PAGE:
When autumn and winter come around it's tempting to just swamp oneself in wool, but this editorial teases with thoughts that it might not have to be that way. In this 50s/60s style hybrid, necks and shins, the parts that need least woolly attention, are king and queen. Could it work in the snow and in the wind and rain, with crispy leaves attaching themselves to the inside of your layered petticoats? Likely not, but as someone who spends most of her winter time in the house, looking out of the windows and sitting by the fire, it looks pretty perfect.



When I moved to England, to Bristol, from my little Scottish island, the first place I lived was Clifton village. I thought 'this is what England is like' and was amazed and terrified. Clifton village is a village within a town that feels like a village. The people who live there are the kinds of people whose wives drive Mini Coopers to lunch dates and whose husbands drive Saabs and Audis to offices five minutes' walk away and keep vintage Jaguars in the garage for glorious Sundays. Heroes and darlings of the cultural world can also be found here, playing the piano with the windows wide to see who stops to listen.


This is my favourite part, Royal York Crescent, because you can spy on these lives so effectively from here. The windows, under their humbug-striped canopies, are old and enormously wide and tall – a statement from a time when sheets of glass that size were rare – and resemble shopfronts, displaying the wares inside. There are few net curtains: an assumption that those who live or walk in Clifton are too polite to peer inside? An invitation to do just that? I always look in.

Some are minimalist white and bare inside. Others embrace the architecture and attempt a befitting atmosphere: regency armchairs, dark shiny mahogany sideboards, imperious lamps. A few have been lived in unchanged for decades, and look nicely dated, like old curiosity shops that I might like to have a rummage in, given the chance.


I wandered around it in the early afternoon in my thoroughly modern American Apparel dress, layered over a white skirt and tube top from the same, carrying my grandmother's white gloves (which she once wore to launch a ship, I'm told) and her (and my) prized neckscarf on my head, I suppose contrasting the old and the new in the same way as the buildings do. Then my camera battery ran out.

Dress, Skirt, Top: American Apparel
Scarf, Gloves, Bag: Pinched from my mother, Pinched from my mother, Charity shopped (respectively)



Whenever we move into a season transition (I'm sure no one gets as excited about season transitions as style bloggers do – maybe gardeners?) I start vaguely awaiting my next Lula installment. I bought a subscription before my spending ban, so it feels like a free expensive luxury. Leith Clarks's tweets have been at times so exotic and interesting that I feel like this issue is going to be an extra good one.


In a similar vein, this editorial from Test magazine is so pretty that I can't stop going back to it. It is fairly Lula-esque, and is satisfying my anticipation. Technically it's a spring editorial, but I think that a) much as everyone seems to be tired of sunshine, it is still summer, and b) spring editorials are just early autumn editorials in disguise. This one is styled by Lyson Marchessault, who does admittedly style a lot of Lula editorials (including that amazing Erdem one) and photographed by Nicholas Lawn.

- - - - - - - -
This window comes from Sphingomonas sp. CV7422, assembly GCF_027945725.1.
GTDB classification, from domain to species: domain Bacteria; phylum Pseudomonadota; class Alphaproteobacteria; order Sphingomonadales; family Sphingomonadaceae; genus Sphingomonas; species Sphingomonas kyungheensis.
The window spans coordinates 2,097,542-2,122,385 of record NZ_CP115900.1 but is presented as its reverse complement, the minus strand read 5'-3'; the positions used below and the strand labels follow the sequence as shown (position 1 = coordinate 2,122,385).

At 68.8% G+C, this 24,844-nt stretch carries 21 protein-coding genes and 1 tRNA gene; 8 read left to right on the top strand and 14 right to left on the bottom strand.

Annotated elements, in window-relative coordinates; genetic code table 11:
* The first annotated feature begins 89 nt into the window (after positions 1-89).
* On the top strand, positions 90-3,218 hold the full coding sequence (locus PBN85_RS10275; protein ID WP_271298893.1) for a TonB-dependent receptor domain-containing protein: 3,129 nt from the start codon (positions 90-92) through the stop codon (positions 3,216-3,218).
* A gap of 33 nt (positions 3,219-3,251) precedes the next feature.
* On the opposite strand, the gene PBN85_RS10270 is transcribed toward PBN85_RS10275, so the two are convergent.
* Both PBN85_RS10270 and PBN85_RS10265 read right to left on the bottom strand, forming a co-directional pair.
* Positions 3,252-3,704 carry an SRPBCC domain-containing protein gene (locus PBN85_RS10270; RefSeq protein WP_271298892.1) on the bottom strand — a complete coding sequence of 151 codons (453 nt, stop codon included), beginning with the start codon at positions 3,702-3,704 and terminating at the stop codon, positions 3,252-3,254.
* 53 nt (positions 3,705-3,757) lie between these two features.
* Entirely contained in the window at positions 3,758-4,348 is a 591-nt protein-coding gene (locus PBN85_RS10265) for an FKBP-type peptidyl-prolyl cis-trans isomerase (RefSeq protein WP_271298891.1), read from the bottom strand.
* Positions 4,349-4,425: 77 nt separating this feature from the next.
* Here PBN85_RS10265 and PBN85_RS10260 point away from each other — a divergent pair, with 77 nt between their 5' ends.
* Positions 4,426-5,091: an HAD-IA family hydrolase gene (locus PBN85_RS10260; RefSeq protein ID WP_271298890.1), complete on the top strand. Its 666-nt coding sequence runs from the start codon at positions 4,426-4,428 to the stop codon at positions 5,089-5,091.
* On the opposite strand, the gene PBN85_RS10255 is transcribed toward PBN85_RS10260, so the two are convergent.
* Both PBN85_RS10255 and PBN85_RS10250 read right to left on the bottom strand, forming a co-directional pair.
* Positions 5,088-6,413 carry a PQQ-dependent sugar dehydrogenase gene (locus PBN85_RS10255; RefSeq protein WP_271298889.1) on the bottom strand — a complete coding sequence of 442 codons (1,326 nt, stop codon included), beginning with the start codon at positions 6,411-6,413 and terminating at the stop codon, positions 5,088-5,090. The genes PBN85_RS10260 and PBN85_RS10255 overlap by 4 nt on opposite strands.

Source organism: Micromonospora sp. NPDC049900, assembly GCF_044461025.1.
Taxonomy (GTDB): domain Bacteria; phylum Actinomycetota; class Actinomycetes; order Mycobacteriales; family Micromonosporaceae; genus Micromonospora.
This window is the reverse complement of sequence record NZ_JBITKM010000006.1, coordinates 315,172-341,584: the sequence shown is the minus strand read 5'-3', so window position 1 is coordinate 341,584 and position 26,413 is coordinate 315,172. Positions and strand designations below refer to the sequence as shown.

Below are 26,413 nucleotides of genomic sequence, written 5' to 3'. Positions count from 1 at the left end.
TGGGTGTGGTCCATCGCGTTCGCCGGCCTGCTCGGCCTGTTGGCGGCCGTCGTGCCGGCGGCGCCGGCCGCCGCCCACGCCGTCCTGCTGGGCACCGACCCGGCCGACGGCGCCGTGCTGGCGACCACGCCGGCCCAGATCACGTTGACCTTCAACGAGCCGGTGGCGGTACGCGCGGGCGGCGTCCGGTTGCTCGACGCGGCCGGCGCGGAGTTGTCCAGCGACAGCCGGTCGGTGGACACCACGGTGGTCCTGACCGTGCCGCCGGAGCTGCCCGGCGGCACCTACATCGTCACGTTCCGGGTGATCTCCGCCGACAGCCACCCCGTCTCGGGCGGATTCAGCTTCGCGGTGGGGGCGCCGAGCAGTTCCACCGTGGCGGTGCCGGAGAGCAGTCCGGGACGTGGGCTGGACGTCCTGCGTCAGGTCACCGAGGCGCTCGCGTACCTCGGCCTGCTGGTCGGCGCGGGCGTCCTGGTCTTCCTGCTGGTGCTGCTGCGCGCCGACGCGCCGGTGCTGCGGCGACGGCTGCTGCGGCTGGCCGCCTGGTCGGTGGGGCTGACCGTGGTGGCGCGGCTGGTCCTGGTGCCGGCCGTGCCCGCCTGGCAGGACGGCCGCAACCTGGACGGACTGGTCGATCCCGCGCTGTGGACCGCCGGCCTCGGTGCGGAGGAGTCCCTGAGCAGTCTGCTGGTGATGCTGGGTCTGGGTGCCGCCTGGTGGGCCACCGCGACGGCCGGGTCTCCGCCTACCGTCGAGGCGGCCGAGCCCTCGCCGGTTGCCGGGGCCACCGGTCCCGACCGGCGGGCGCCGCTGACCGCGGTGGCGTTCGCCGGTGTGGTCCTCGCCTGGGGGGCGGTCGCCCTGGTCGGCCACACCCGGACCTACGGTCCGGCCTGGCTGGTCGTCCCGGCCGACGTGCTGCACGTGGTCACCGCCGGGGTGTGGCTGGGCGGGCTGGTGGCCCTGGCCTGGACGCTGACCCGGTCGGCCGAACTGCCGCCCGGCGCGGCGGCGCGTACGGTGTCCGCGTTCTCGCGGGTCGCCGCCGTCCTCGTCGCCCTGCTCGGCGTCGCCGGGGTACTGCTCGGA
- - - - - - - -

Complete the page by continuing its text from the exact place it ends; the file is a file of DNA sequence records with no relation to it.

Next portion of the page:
My favourite style is in the top picture. I love the kind of cricketing blazer with the translucent seersucker skirt. It's a look that could be easily translated to autumn's camel blazers and mid-length skirts, in a heavier cotton. I really like the model's 20s hair too – I'm always trying to twist and curl my hair into styles like that, but it's just too stubbornly straight. My sister has fantastic curls that would suit the style perfectly, and which I'm pretty jealous of!

My charity shopping trip today yielded a few good things for Autumn – probably to be sold on eBay again though, as a lot of it is verging on '90s (good '90s though of course!) and having pieces up on two different sites at the same time is too confusing for me! A lot of it is too small for me, which really is just as well, as it removes the temptation to keep them. I'll let you know when they're up.


Simple Village Girl

You might have noticed that the title (and url – update your links!) of my blog have changed. Biscotti was a bit of a non-name, chosen rashly when I really had very little idea about blogging, and it has been annoying me for a while.

Simple Village Girl on the other hand is taken from a song by Belle and Sebastian ('If you find yourself caught in love') and sums me up quite well, with a little bit of irony: at heart I'll always just be a village girl, but never a simple one. Belle and Sebastian are Scottish, as I am, and are also the first band I ever saw live. So, you see, it is plenty relevant! What do you think?

As I was saying in a previous post, I'd love to meander down to the south coast of France or Italy. I'd especially like to go by train – my love of train journeys knows no bounds. This is one of my photographs of a holiday I once had in Florence, but I just discovered this post on blog BawkBawkBawk which has the most fantastic photographs of Rome and puts mine to shame! They are very beautiful.

This is what I would wear on my imaginary trip to those south coasts – try and ignore the fact that I am actually on a street in Bristol! Orange and yellowy colours seem to suit that kind of light, as you can see in the editorial I posted here. I think these pictures are of a simple village girl with her basket, so are perfect for this post.


I'm off to Wales this weekend to visit Ben's family, so this is my Friday offering, early. I hope to take a real live analogue (!) camera with me to experiment with on the trip, so we shall see how that turns out. I haven't used a camera with film for such a long time – I'm really quite excited about it.

Dress: H&M
Basket: vintage
Sandals: Toast


Etsy Experiment

I've never sold anything on Etsy, (although I do find myself going there every other day to swoon over the selection of 1950s dresses on offer) so this is a bit of an experiment. Ebay is so frustrating for goodhearted sellers that it just isn't worthwhile – I'm absconding.

Anyway, these are the best bits from my first shop upload:

*Turquoise Blue Skirt* * 1970s Purple Floral Lurex Dress*

The yellow top and the purple dress are easily my favourites! In other news, working in dollars is ridiculously confusing.